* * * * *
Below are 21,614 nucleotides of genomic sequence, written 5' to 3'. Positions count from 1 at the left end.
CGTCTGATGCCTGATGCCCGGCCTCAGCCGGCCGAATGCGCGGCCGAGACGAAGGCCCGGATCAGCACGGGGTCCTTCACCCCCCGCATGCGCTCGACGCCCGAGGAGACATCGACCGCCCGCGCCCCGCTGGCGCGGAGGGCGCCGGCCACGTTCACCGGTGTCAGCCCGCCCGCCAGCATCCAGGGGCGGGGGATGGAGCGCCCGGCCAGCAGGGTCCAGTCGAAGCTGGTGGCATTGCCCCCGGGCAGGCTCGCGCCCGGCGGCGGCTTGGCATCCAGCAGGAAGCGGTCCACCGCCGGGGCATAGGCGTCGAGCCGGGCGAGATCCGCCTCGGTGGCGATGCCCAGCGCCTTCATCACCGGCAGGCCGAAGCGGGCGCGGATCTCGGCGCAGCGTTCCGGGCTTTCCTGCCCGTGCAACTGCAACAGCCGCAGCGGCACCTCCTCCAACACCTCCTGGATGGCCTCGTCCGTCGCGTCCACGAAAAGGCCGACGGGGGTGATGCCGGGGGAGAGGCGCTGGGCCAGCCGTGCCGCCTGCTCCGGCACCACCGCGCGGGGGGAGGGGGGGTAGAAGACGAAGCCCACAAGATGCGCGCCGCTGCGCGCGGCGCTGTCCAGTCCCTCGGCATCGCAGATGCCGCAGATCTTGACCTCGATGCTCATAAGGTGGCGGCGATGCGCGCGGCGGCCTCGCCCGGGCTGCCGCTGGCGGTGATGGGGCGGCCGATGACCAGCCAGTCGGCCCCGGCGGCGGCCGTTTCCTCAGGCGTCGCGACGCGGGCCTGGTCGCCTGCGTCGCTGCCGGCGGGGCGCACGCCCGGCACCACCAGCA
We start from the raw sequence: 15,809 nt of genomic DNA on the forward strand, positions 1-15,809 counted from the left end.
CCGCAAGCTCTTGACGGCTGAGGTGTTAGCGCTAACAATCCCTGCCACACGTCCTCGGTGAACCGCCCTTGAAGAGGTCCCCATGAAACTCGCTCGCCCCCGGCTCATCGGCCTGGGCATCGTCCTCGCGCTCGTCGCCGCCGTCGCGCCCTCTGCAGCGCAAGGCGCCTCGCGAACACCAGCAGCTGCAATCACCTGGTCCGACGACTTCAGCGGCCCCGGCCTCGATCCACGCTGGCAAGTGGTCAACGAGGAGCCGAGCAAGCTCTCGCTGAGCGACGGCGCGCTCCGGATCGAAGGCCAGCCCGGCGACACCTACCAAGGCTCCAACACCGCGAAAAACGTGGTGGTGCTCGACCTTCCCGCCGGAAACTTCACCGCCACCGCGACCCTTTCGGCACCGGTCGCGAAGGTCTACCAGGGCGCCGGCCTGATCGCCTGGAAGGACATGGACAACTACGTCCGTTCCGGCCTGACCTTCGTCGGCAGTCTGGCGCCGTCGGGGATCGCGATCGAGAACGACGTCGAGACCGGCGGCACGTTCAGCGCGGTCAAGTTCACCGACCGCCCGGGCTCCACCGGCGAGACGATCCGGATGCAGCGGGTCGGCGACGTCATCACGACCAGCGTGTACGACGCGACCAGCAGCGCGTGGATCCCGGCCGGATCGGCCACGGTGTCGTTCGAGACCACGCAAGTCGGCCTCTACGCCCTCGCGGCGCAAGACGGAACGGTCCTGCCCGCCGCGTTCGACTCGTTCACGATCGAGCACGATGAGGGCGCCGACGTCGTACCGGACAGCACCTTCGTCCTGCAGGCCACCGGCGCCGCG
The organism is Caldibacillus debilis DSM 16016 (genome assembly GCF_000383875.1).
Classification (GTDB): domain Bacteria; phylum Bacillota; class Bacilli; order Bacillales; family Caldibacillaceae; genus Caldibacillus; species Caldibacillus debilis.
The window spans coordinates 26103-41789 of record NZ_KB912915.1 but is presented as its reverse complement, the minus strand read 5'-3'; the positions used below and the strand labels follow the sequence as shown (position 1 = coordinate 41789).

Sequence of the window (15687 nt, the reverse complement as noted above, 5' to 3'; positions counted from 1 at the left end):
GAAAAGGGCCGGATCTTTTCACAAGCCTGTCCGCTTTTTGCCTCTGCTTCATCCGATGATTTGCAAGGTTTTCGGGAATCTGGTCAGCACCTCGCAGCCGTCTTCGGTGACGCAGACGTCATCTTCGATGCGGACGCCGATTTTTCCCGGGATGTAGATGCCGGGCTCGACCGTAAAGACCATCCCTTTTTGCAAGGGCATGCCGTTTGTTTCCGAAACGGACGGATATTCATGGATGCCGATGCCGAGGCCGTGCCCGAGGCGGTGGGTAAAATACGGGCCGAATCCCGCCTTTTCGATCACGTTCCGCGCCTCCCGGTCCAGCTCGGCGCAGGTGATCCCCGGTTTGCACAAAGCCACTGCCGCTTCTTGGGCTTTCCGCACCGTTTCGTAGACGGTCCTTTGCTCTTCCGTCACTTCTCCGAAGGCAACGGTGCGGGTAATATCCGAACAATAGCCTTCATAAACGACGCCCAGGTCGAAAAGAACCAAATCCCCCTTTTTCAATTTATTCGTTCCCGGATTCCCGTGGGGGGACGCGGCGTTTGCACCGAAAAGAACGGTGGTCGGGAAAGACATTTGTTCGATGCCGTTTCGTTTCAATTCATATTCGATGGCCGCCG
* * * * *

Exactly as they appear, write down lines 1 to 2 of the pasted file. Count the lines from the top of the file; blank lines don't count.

Below are 21,614 nucleotides of genomic sequence, written 5' to 3'. Positions count from 1 at the left end.
CGTCTGATGCCTGATGCCCGGCCTCAGCCGGCCGAATGCGCGGCCGAGACGAAGGCCCGGATCAGCACGGGGTCCTTCACCCCCCGCATGCGCTCGACGCCCGAGGAGACATCGACCGCCCGCGCCCCGCTGGCGCGGAGGGCGCCGGCCACGTTCACCGGTGTCAGCCCGCCCGCCAGCATCCAGGGGCGGGGGATGGAGCGCCCGGCCAGCAGGGTCCAGTCGAAGCTGGTGGCATTGCCCCCGGGCAGGCTCGCGCCCGGCGGCGGCTTGGCATCCAGCAGGAAGCGGTCCACCGCCGGGGCATAGGCGTCGAGCCGGGCGAGATCCGCCTCGGTGGCGATGCCCAGCGCCTTCATCACCGGCAGGCCGAAGCGGGCGCGGATCTCGGCGCAGCGTTCCGGGCTTTCCTGCCCGTGCAACTGCAACAGCCGCAGCGGCACCTCCTCCAACACCTCCTGGATGGCCTCGTCCGTCGCGTCCACGAAAAGGCCGACGGGGGTGATGCCGGGGGAGAGGCGCTGGGCCAGCCGTGCCGCCTGCTCCGGCACCACCGCGCGGGGGGAGGGGGGGTAGAAGACGAAGCCCACAAGATGCGCGCCGCTGCGCGCGGCGCTGTCCAGTCCCTCGGCATCGCAGATGCCGCAGATCTTGACCTCGATGCTCATAAGGTGGCGGCGATGCGCGCGGCGGCCTCGCCCGGGCTGCCGCTGGCGGTGATGGGGCGGCCGATGACCAGCCAGTCGGCCCCGGCGGCGGCCGTTTCCTCAGGCGTCGCGACGCGGGCCTGGTCGCCTGCGTCGCTGCCGGCGGGGCGCACGCCCGGCACCACCAGCA